Why culture matters to Māori health

Press Release – University of Waikato

Key health indicator statistics show Māori are disproportionately affected by heart and respiratory diseases and cancer; they are also at higher risk from blood-borne viruses (BBVs) and sexually transmitted infections (STIs).
October 19, 2011

Why culture matters to Māori health

Improving Māori health could come down to a stronger sense of cultural identity.

Key health indicator statistics show Māori are disproportionately affected by heart and respiratory diseases and cancer; they are also at higher risk from blood-borne viruses (BBVs) and sexually transmitted infections (STIs).

Researchers from the Te Kotahi Research Institute at the University of Waikato are investigating innovative ways to change those statistics by going back to the basics of policy development, service delivery, and cultural identity.

The Mauri Tu, Mauri Ora project, funded over five years by the Health Research Council, is part of an international collaborative health study of Indigenous peoples in New Zealand, Canada and Australia.

The study has explored resistance and resilience – the ways in which Indigenous communities use their strengths to protect themselves from infections such as hepatitis C and HIV, and enhance their wellbeing.

Project researcher Mera Penehira is putting the finishing touches to the final report, and says the international collaboration has been an exciting opportunity. “It’s more meaningful to compare Māori with other Indigenous peoples, and it shows that in some areas, such as the prevalence of blood-borne viruses, we’re doing relatively well.”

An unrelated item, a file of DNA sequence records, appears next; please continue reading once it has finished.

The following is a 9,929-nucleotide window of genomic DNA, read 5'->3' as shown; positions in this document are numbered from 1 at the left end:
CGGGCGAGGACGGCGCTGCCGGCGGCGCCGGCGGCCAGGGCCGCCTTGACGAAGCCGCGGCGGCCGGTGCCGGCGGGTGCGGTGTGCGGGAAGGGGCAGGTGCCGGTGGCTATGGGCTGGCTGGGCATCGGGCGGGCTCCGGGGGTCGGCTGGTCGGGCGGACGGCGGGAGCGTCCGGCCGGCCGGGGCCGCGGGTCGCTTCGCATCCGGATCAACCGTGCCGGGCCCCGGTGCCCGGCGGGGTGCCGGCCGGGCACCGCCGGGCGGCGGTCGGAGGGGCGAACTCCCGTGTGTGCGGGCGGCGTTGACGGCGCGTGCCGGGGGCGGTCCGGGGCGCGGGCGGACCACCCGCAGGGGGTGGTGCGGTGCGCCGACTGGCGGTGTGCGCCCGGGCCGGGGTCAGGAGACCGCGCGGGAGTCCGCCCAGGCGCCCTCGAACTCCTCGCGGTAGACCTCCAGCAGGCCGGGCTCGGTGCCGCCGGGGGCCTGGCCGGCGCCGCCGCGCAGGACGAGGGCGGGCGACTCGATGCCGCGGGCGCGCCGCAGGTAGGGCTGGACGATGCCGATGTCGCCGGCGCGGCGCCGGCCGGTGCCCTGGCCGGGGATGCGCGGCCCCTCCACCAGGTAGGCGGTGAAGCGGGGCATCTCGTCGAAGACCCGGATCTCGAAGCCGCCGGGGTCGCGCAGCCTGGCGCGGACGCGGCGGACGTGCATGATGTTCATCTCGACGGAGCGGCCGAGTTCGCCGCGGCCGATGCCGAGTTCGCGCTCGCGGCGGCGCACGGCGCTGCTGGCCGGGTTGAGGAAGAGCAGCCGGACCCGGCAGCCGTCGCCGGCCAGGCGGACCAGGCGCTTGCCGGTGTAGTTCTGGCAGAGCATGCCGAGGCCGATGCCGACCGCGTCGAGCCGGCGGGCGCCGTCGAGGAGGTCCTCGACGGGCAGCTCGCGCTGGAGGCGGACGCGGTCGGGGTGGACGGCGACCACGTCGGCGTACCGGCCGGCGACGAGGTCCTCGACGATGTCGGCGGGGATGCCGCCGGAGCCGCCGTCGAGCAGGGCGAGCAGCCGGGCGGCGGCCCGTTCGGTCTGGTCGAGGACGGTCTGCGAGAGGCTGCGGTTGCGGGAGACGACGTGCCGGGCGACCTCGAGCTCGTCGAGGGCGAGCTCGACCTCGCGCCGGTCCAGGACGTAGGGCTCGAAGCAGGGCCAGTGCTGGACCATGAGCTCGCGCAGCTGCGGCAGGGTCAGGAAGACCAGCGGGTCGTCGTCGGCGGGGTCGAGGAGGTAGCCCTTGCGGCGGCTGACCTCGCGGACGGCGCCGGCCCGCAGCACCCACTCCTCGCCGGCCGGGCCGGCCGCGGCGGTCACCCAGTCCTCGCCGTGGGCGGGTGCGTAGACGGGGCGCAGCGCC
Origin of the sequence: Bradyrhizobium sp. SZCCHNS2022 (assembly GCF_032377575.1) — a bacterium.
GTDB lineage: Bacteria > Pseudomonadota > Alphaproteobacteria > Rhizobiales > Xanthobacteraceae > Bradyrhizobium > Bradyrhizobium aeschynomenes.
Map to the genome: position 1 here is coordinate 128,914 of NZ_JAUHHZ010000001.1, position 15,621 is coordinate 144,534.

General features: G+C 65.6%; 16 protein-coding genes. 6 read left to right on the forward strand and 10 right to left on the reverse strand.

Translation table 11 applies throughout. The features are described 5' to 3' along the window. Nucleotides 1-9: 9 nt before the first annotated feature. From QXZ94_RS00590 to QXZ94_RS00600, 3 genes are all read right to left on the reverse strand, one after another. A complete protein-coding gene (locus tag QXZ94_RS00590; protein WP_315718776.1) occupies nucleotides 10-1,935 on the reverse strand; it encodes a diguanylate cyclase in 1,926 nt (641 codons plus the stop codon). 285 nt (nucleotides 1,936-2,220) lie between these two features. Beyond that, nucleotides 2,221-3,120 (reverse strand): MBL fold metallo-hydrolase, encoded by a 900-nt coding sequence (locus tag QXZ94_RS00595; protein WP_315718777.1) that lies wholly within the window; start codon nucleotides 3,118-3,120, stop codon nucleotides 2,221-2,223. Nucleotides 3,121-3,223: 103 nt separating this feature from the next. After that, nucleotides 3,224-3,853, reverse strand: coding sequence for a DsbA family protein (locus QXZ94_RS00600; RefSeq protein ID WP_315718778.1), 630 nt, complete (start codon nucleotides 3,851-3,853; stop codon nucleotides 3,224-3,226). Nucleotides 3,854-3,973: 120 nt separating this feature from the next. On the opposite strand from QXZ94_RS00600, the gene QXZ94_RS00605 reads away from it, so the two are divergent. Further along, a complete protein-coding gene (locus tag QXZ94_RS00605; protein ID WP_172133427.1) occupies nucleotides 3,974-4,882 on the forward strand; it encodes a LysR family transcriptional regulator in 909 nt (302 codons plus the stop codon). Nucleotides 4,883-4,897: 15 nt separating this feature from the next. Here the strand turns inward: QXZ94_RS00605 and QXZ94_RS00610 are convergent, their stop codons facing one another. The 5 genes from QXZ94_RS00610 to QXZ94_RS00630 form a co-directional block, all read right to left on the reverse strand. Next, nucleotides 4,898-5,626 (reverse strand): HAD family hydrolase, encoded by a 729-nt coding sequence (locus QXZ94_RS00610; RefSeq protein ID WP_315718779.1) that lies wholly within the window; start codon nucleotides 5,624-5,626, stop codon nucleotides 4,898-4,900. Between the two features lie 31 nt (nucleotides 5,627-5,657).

Key change points, says Ms Penehira, are at the policy level, service provider level, and community level.

“We discovered a mismatch between policy and service provision,” she says. “Service providers are sometimes not adequately resourced, or they are ill-informed about policy, or they don’t get the monitoring required to ensure they actually implement culturally appropriate services.”

But the research also revealed the importance of a strong sense of identity.

“People who make up the statistics tell us there’s a link between positive cultural identity and well-being,” says Ms Penehira. “It’s not just a health issue, they’re saying being Māori is a key factor in providing protection against HIV, STIs and blood-borne viruses.”

This holistic view of Māori health and wellbeing also helps encourage discussion of risk factors in sexual and reproductive health.

“A critical part of change is to remove the silencing around this topic,” says Ms Penehira. “If we can get people talking about what is at the core of good sexual and reproductive health, things like, whakapapa (genealogy), tamariki (children) and oranga (relationships, health and wellbeing), then we can better protect ourselves against risk.”

The final Mauri Tu, Mauri Ora report will be available from the Health Research Council in early 2012.

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